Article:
At about the time I arrived in Boston, an interfaith group of clergy began to look at the possibility of congregations’ doing community organizing together. Over the next three years, through thousands of one-to-one conversations among laypeople and clergy of every race, culture, and creed, the Greater Boston Interfaith Organization was born. Several leaders from Hyde Park joined me in laying the groundwork of that organization, soon called GBIO. We learned to reach far beyond our neighborhood boundaries to work for the common good, with major victories in the areas of affordable housing and public-education budgets.
One of the side benefits of our work with GBIO was the emergence of a new emphasis on leadership development within the congregation. GBIO recognized that congregations were often hesitant to get into community organizing for fear of losing badly needed leaders from the parish. Appreciating this concern, with guidance from a GBIO staff person, we launched a six-week leadership-training program to expand our leadership pool. The goal was to invite and involve a wider circle of congregation members in leadership roles by providing practice in leading, and offering communal support in the learning process. Integral to the process were weekly one-to-one conversations with other participants. In our case, the one-hour group training was held after church on Sunday for six weeks. Following a quick lunch of soup and bread, we used the same structure each week: words of welcome, a faith reflection, an overview of our leadership campaign and the numbers involved, our goals, a leadership learning presentation, one-to-one visit selection for the upcoming week, announcements, a closing prayer, and an evaluation of the meeting. This unchanging structure created a sense of familiarity and security for those trying out front-of-the-room leadership for the first time.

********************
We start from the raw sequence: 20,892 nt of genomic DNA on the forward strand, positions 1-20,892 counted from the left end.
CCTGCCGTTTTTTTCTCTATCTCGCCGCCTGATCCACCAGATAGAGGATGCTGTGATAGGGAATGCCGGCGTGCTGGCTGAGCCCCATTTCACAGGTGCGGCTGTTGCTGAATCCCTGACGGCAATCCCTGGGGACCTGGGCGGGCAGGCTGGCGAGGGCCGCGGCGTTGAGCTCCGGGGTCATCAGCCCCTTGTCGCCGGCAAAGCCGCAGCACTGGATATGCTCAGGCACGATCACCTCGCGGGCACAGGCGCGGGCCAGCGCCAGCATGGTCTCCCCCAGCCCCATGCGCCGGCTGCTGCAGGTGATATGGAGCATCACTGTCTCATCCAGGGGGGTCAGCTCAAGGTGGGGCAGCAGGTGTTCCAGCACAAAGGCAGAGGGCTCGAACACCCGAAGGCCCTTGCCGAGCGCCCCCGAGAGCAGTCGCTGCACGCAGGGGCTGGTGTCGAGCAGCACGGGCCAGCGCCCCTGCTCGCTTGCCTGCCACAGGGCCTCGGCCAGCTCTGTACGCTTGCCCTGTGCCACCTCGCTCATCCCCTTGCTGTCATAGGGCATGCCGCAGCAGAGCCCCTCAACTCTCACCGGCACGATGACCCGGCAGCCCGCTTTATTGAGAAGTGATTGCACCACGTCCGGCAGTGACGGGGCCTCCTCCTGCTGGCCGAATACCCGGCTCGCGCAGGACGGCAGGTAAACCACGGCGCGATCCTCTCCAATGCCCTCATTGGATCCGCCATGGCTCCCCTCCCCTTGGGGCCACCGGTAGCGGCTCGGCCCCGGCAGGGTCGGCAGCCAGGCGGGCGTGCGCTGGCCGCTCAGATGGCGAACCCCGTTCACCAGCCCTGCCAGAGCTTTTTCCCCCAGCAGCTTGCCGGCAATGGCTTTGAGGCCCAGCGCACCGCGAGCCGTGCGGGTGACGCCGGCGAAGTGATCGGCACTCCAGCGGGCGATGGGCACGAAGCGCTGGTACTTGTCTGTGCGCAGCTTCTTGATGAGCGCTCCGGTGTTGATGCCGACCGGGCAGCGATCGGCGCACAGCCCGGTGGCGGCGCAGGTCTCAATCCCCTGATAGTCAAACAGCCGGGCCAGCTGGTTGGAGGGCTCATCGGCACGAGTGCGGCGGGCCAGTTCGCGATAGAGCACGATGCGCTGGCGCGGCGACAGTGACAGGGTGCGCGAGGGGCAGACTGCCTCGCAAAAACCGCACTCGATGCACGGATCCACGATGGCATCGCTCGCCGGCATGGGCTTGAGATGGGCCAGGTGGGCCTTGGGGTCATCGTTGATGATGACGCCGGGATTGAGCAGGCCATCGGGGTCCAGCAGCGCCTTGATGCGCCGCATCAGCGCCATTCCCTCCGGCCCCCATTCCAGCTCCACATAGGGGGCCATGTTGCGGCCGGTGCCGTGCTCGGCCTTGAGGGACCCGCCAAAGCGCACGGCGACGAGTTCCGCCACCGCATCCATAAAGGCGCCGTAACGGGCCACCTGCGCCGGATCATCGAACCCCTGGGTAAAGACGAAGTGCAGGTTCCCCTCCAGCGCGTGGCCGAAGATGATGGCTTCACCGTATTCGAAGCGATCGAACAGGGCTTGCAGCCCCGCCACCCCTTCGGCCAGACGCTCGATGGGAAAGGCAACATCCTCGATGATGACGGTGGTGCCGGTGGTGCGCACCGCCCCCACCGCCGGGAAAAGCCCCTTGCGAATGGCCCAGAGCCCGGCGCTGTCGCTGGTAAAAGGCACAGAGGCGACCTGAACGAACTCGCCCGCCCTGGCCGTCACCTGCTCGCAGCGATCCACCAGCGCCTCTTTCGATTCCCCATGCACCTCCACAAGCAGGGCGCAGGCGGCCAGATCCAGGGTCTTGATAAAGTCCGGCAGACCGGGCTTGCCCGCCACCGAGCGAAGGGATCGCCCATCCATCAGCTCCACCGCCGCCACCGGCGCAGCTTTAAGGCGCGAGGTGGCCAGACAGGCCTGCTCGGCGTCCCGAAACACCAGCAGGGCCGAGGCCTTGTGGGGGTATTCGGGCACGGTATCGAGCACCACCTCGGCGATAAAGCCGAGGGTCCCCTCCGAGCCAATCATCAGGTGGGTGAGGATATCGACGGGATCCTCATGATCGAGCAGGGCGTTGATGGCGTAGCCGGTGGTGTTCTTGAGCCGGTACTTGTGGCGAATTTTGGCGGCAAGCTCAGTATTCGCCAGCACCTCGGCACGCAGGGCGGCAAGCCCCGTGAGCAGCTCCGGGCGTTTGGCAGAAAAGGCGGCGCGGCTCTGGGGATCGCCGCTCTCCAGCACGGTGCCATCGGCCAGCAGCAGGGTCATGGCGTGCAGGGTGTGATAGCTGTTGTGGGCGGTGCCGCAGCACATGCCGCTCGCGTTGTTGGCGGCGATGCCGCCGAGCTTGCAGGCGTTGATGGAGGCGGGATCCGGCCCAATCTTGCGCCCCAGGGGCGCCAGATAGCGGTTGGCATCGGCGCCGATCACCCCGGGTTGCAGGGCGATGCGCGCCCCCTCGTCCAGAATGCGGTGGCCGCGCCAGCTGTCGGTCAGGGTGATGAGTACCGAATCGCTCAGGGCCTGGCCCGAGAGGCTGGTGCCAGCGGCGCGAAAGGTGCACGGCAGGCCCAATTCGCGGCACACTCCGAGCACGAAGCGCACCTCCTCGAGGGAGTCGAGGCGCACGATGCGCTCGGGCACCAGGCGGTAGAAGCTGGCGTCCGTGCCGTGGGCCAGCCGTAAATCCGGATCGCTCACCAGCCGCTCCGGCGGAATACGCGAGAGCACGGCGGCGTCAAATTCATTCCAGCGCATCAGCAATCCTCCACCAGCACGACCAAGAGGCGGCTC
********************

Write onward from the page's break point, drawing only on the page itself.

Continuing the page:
The participants represented half of the congregation; many were not then in positions of leadership. We were intergenerational, with some of our teens demonstrating great gifts as leaders. To our surprise and delight, we always had more than enough volunteers to lead each segment of the training. On many occasions we found ourselves applauding and cheering and marveling at one another’s talents.
Through the one-to-one conversations, each participant got to know others at a deeper level. Since many members worked six days a week, most one-to-one conversations were scheduled on Sunday mornings. From 8:00 a.m. until worship at 10:30, every room in the building was abuzz with talk as people paired off to share their stories over bagels and coffee. At the outset of the program, we created a display board picturing our church. Labeled arrows pointing toward the church indicated countries of origin. Each one-to-one conversation was represented by a small paper figure of a person. By the conclusion of our six-week training the display-board church was covered with 300 “paper people.”